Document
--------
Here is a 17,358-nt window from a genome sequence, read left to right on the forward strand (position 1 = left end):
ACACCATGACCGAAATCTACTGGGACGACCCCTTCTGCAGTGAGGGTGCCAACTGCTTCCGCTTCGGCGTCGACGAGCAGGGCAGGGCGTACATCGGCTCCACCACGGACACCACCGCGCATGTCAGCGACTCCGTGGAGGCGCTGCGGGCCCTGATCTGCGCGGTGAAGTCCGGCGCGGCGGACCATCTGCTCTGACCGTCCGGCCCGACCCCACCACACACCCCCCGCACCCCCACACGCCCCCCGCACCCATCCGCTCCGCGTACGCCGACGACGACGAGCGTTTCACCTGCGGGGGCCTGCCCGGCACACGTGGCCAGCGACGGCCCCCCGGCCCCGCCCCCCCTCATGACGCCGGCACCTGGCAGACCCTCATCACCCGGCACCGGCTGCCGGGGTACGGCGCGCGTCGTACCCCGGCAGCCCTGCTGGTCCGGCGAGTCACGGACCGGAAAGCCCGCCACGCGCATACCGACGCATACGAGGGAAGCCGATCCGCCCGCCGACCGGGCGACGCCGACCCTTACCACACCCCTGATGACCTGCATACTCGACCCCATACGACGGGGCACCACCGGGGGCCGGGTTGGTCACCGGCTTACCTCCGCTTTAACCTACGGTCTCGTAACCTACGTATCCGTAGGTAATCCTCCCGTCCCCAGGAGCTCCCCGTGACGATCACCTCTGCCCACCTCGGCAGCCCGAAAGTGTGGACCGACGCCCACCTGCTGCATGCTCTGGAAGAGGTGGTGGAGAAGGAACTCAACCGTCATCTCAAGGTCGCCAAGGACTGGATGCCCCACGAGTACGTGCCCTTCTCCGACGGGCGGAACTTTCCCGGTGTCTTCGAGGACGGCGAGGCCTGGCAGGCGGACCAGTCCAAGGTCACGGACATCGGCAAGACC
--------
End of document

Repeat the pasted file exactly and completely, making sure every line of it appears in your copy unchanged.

Here is a 17,358-nt window from a genome sequence, read left to right on the forward strand (position 1 = left end):
ACACCATGACCGAAATCTACTGGGACGACCCCTTCTGCAGTGAGGGTGCCAACTGCTTCCGCTTCGGCGTCGACGAGCAGGGCAGGGCGTACATCGGCTCCACCACGGACACCACCGCGCATGTCAGCGACTCCGTGGAGGCGCTGCGGGCCCTGATCTGCGCGGTGAAGTCCGGCGCGGCGGACCATCTGCTCTGACCGTCCGGCCCGACCCCACCACACACCCCCCGCACCCCCACACGCCCCCCGCACCCATCCGCTCCGCGTACGCCGACGACGACGAGCGTTTCACCTGCGGGGGCCTGCCCGGCACACGTGGCCAGCGACGGCCCCCCGGCCCCGCCCCCCCTCATGACGCCGGCACCTGGCAGACCCTCATCACCCGGCACCGGCTGCCGGGGTACGGCGCGCGTCGTACCCCGGCAGCCCTGCTGGTCCGGCGAGTCACGGACCGGAAAGCCCGCCACGCGCATACCGACGCATACGAGGGAAGCCGATCCGCCCGCCGACCGGGCGACGCCGACCCTTACCACACCCCTGATGACCTGCATACTCGACCCCATACGACGGGGCACCACCGGGGGCCGGGTTGGTCACCGGCTTACCTCCGCTTTAACCTACGGTCTCGTAACCTACGTATCCGTAGGTAATCCTCCCGTCCCCAGGAGCTCCCCGTGACGATCACCTCTGCCCACCTCGGCAGCCCGAAAGTGTGGACCGACGCCCACCTGCTGCATGCTCTGGAAGAGGTGGTGGAGAAGGAACTCAACCGTCATCTCAAGGTCGCCAAGGACTGGATGCCCCACGAGTACGTGCCCTTCTCCGACGGGCGGAACTTTCCCGGTGTCTTCGAGGACGGCGAGGCCTGGCAGGCGGACCAGTCCAAGGTCACGGACATCGGCAAGACC